Founded in approximately 1780, the Bullingdon Club were notorious for booking out a restaurant, trashing it beyond recognition and handing the owner a cheque for the damages on the way out. The unofficial club, which still exists today, consists of a select group of male elites at Oxford University and is the inspiration behind the latest cinema release, "The Riot Club".

The Riot Club begins with the group looking to recruit two new starters, as Alistair (Sam Claflin) and Miles (Max Irons) emerge as possible candidates. However, over the course of a single evening, the club's reputation is put on the line.

The film itself is very much an emotional roller-coaster. Initially, there are plenty of laughs to be had, mostly executed through witty one-liners, though it becomes a lot darker with some shocking scenes that make for extremely uncomfortable viewing. It's the latter which highlights the film's superb acting, as the young cast give genuinely convincing performances. Holliday Grainger, who plays Lauren - Miles' love interest, particularly stands out here.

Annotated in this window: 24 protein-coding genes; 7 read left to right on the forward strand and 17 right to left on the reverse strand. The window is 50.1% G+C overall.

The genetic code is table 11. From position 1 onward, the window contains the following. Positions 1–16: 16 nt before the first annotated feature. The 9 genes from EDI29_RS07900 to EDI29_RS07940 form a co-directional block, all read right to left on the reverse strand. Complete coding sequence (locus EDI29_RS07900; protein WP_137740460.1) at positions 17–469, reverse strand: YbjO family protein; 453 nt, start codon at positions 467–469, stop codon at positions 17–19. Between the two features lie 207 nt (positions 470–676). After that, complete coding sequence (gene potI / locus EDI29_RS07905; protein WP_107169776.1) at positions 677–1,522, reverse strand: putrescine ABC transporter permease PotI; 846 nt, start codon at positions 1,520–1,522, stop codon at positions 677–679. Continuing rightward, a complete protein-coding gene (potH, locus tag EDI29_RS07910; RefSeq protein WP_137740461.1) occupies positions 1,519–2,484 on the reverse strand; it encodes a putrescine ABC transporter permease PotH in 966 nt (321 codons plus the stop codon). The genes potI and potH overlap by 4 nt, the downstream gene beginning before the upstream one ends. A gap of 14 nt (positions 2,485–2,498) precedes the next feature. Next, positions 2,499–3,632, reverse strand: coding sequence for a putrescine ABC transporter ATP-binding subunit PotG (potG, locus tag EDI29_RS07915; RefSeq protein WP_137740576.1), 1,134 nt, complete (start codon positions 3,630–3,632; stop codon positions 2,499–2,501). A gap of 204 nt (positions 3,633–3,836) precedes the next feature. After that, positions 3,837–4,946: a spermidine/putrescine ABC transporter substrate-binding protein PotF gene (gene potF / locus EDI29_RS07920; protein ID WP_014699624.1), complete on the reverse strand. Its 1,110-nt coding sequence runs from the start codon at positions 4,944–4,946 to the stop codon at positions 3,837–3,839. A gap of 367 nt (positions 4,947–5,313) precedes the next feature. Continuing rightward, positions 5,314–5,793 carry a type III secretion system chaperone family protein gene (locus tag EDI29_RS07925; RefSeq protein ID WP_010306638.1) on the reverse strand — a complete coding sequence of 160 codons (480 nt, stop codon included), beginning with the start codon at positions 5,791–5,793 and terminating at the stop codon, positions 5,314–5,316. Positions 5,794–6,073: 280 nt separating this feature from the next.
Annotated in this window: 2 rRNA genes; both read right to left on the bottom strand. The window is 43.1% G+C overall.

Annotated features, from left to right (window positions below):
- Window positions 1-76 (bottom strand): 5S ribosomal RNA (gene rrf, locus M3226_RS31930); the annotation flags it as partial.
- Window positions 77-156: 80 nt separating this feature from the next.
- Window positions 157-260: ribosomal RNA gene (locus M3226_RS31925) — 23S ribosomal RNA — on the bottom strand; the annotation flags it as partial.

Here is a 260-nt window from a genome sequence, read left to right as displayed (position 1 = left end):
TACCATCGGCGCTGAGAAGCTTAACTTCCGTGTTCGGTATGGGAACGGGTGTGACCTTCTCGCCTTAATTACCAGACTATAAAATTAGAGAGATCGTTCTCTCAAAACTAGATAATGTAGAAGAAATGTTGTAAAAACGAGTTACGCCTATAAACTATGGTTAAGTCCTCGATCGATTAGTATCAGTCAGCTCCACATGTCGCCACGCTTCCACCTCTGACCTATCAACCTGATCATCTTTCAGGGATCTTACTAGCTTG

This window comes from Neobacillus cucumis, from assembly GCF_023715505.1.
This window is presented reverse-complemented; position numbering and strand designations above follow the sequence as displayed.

Playwright Laura Wade adapted the film from her own play "Posh", and it clearly shows, as a large portion of the film is based at the table in the restaurant. While it comes as a slight disappointment that The Riot Club doesn't stray too far from its theatrical origins, it does seem to work in the film's favour, adding to the suspense before the highly dramatic climax.

Wade unsubtly incorporates a number of themes in The Riot Club that are reflective of the society we live in, including the inherited privilege and power culture in the country. There's also a lot of political satire, which comes as no surprise considering some of The Bullingdon Club's ex-members include the current British Prime Minister David Cameron, Chancellor of the Exchequer George Osborne and Mayor of London Boris Johnson.

Overall, The Riot Club is an excellent play-adaptation that makes for a highly gripping film. There's laughs a plenty, shocks a plenty and a great cast. This is a must-see.